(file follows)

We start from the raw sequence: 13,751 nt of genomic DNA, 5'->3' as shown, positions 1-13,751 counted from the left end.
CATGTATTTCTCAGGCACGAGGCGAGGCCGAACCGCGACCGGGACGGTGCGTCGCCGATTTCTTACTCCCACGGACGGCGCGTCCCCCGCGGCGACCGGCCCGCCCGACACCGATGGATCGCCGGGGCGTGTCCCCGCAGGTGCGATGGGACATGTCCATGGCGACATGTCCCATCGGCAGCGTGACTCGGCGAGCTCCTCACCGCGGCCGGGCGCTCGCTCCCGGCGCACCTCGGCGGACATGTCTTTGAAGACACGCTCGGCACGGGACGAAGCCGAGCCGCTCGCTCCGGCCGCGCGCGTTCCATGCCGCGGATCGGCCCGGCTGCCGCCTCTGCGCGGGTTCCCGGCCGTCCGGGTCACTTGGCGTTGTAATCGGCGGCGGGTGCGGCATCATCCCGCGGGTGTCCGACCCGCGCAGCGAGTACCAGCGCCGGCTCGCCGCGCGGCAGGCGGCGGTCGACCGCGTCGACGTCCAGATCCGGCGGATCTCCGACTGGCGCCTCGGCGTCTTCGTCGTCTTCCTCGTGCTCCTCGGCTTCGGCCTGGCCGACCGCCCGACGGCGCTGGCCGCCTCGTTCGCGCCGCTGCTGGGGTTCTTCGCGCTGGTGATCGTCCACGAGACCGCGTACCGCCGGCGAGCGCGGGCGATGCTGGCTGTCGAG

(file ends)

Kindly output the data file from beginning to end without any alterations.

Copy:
We start from the raw sequence: 13,751 nt of genomic DNA, 5'->3' as shown, positions 1-13,751 counted from the left end.
CATGTATTTCTCAGGCACGAGGCGAGGCCGAACCGCGACCGGGACGGTGCGTCGCCGATTTCTTACTCCCACGGACGGCGCGTCCCCCGCGGCGACCGGCCCGCCCGACACCGATGGATCGCCGGGGCGTGTCCCCGCAGGTGCGATGGGACATGTCCATGGCGACATGTCCCATCGGCAGCGTGACTCGGCGAGCTCCTCACCGCGGCCGGGCGCTCGCTCCCGGCGCACCTCGGCGGACATGTCTTTGAAGACACGCTCGGCACGGGACGAAGCCGAGCCGCTCGCTCCGGCCGCGCGCGTTCCATGCCGCGGATCGGCCCGGCTGCCGCCTCTGCGCGGGTTCCCGGCCGTCCGGGTCACTTGGCGTTGTAATCGGCGGCGGGTGCGGCATCATCCCGCGGGTGTCCGACCCGCGCAGCGAGTACCAGCGCCGGCTCGCCGCGCGGCAGGCGGCGGTCGACCGCGTCGACGTCCAGATCCGGCGGATCTCCGACTGGCGCCTCGGCGTCTTCGTCGTCTTCCTCGTGCTCCTCGGCTTCGGCCTGGCCGACCGCCCGACGGCGCTGGCCGCCTCGTTCGCGCCGCTGCTGGGGTTCTTCGCGCTGGTGATCGTCCACGAGACCGCGTACCGCCGGCGAGCGCGGGCGATGCTGGCTGTCGAG